Hirono: There are AAPI groups who are advocating for a very diverse kind of leadership and in a Biden-Harris team. Kamala was the first person running for president who an AAPI plan that has to do with comprehensive immigration reform and changes to family-based immigration policies so she will bring her considerable talent and background on these issues to the ticket. There’s going to be so much work to be done to one, get control of this pandemic, and two, to bring a divided country together and to face really the major crisis. We have a pandemic, we have a health care crisis, we have an economic crisis due to the pandemic, we have a racism crisis and we have a climate crisis. These are all crises that the Trump administration has not helped in any way, shape, or form except to make it worse.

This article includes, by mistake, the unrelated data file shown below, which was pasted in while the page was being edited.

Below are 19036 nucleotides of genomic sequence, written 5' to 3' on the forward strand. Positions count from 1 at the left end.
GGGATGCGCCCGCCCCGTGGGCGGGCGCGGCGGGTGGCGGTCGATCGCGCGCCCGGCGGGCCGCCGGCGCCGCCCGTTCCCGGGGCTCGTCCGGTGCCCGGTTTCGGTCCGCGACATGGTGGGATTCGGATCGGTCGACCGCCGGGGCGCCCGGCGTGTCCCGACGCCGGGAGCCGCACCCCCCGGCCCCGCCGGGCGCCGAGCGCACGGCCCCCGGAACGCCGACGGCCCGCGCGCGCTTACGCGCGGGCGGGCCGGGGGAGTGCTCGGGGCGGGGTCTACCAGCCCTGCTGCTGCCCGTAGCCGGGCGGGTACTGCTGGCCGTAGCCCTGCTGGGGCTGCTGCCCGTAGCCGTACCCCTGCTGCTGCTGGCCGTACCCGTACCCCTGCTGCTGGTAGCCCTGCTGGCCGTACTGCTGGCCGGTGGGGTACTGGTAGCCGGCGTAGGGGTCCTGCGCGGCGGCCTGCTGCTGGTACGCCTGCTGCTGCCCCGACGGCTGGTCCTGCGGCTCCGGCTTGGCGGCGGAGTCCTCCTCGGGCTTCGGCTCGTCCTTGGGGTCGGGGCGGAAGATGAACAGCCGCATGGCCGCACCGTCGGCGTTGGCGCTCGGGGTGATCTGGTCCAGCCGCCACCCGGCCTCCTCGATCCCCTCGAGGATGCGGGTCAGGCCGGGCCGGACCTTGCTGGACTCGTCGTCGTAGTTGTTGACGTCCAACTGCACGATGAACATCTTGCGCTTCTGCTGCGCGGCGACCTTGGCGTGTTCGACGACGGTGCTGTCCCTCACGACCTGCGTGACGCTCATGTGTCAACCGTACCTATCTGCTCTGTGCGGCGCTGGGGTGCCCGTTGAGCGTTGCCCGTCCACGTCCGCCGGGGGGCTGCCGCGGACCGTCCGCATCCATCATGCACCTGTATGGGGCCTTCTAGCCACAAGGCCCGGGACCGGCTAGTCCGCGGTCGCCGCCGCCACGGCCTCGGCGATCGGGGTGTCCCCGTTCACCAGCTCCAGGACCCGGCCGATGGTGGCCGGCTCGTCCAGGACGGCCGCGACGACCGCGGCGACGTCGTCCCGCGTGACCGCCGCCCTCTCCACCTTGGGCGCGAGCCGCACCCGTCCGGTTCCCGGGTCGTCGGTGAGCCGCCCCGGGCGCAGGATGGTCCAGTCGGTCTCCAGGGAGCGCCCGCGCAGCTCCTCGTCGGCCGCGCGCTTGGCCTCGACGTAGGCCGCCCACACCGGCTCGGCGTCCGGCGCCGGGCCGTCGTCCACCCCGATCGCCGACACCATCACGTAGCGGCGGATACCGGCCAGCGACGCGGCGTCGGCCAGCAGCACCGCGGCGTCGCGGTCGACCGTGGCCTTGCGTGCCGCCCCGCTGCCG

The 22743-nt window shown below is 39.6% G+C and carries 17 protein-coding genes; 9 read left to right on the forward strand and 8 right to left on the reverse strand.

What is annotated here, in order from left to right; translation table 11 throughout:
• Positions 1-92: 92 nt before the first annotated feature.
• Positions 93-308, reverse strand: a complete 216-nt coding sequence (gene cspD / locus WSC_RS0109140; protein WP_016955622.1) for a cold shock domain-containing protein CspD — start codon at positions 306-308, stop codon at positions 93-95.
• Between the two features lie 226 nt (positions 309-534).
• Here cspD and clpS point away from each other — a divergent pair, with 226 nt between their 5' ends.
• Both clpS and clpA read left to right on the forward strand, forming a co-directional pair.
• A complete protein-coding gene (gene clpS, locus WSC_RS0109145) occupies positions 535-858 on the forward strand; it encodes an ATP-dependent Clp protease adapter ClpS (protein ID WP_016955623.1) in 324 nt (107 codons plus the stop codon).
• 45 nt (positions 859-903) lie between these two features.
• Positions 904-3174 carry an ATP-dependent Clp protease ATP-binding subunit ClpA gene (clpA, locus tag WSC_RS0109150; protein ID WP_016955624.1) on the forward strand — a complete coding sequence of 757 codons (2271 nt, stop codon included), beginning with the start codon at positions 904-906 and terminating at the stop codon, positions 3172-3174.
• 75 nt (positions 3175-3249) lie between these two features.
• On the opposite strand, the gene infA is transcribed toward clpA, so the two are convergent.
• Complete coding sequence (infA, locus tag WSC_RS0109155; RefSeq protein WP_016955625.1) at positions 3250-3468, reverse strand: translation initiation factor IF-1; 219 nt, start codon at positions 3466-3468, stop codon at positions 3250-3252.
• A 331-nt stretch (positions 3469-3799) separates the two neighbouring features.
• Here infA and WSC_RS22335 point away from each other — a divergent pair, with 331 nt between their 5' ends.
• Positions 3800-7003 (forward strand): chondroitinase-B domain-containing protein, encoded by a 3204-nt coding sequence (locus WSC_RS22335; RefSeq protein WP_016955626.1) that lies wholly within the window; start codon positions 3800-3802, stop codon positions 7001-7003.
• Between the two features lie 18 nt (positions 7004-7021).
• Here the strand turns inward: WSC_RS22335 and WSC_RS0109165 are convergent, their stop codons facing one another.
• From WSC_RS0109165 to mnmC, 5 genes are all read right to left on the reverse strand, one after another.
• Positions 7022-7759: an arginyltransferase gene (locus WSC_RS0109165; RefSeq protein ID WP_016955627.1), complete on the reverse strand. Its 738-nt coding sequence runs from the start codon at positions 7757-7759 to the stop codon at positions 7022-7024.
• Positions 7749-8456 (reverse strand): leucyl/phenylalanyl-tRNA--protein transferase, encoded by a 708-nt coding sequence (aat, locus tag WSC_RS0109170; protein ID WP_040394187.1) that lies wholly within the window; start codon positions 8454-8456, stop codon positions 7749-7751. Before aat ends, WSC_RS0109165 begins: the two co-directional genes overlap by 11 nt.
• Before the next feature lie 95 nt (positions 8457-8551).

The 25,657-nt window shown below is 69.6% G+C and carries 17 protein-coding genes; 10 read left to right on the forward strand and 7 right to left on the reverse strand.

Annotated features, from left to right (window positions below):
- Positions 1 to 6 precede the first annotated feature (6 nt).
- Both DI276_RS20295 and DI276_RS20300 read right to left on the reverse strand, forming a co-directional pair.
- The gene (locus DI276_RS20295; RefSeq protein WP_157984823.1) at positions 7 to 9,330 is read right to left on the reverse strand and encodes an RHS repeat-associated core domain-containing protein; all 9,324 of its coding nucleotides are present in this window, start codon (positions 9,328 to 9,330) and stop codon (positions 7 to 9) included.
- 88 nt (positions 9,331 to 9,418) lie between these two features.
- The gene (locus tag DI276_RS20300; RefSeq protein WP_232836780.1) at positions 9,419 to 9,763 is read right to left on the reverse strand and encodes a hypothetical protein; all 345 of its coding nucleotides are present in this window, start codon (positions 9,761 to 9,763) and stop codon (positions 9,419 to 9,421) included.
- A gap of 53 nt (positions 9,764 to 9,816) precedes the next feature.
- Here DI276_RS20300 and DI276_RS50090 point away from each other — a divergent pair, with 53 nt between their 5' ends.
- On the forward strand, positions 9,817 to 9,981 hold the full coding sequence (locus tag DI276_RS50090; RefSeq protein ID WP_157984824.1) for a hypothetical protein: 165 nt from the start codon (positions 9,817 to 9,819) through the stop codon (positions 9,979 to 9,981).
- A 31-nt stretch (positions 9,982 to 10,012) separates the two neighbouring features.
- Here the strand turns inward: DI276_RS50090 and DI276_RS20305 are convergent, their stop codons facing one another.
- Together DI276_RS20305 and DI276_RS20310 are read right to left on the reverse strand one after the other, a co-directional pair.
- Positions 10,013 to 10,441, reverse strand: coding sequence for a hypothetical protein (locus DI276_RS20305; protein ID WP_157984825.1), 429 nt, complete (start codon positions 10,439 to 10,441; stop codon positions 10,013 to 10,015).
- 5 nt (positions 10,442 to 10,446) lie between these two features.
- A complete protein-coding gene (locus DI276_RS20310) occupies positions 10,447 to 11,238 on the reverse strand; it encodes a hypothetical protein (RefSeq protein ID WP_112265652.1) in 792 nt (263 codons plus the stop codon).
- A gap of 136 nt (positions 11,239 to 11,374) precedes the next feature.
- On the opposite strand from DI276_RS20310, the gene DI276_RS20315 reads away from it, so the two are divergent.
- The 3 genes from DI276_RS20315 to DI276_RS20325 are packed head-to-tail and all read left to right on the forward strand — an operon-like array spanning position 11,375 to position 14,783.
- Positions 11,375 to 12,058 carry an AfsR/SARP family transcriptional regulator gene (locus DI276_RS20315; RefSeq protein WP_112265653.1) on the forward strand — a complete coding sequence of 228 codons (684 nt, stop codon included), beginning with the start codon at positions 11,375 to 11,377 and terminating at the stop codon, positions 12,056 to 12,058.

I know that the Biden-Harris administration will address all of those issues. It’s not going to change overnight but this is how we start by having a whole new administration.